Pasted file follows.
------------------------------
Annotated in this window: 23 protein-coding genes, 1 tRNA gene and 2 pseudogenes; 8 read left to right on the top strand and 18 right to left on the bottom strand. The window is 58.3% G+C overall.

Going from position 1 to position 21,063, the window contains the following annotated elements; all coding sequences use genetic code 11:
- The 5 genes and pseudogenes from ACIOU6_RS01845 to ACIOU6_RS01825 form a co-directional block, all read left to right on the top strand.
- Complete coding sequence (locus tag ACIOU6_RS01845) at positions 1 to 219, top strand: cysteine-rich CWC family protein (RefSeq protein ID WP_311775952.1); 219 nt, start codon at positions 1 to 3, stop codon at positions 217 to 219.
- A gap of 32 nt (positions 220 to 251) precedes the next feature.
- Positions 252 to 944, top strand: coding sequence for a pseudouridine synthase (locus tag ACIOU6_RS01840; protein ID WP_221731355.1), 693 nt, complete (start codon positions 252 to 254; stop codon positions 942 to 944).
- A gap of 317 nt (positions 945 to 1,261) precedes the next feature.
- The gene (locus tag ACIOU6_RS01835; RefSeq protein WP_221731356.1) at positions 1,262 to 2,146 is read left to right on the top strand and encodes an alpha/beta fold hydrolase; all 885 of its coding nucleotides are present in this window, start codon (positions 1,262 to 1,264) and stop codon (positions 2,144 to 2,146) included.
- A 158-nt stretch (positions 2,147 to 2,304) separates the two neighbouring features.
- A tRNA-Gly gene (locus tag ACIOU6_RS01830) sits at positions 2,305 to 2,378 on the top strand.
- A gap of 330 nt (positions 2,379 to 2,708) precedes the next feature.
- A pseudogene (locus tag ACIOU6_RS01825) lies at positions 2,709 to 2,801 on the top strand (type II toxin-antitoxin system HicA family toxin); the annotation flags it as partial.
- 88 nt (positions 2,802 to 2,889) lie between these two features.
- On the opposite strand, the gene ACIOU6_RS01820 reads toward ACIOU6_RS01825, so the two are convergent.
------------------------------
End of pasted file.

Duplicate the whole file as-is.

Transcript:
Annotated in this window: 23 protein-coding genes, 1 tRNA gene and 2 pseudogenes; 8 read left to right on the top strand and 18 right to left on the bottom strand. The window is 58.3% G+C overall.

Going from position 1 to position 21,063, the window contains the following annotated elements; all coding sequences use genetic code 11:
- The 5 genes and pseudogenes from ACIOU6_RS01845 to ACIOU6_RS01825 form a co-directional block, all read left to right on the top strand.
- Complete coding sequence (locus tag ACIOU6_RS01845) at positions 1 to 219, top strand: cysteine-rich CWC family protein (RefSeq protein ID WP_311775952.1); 219 nt, start codon at positions 1 to 3, stop codon at positions 217 to 219.
- A gap of 32 nt (positions 220 to 251) precedes the next feature.
- Positions 252 to 944, top strand: coding sequence for a pseudouridine synthase (locus tag ACIOU6_RS01840; protein ID WP_221731355.1), 693 nt, complete (start codon positions 252 to 254; stop codon positions 942 to 944).
- A gap of 317 nt (positions 945 to 1,261) precedes the next feature.
- The gene (locus tag ACIOU6_RS01835; RefSeq protein WP_221731356.1) at positions 1,262 to 2,146 is read left to right on the top strand and encodes an alpha/beta fold hydrolase; all 885 of its coding nucleotides are present in this window, start codon (positions 1,262 to 1,264) and stop codon (positions 2,144 to 2,146) included.
- A 158-nt stretch (positions 2,147 to 2,304) separates the two neighbouring features.
- A tRNA-Gly gene (locus tag ACIOU6_RS01830) sits at positions 2,305 to 2,378 on the top strand.
- A gap of 330 nt (positions 2,379 to 2,708) precedes the next feature.
- A pseudogene (locus tag ACIOU6_RS01825) lies at positions 2,709 to 2,801 on the top strand (type II toxin-antitoxin system HicA family toxin); the annotation flags it as partial.
- 88 nt (positions 2,802 to 2,889) lie between these two features.
- On the opposite strand, the gene ACIOU6_RS01820 reads toward ACIOU6_RS01825, so the two are convergent.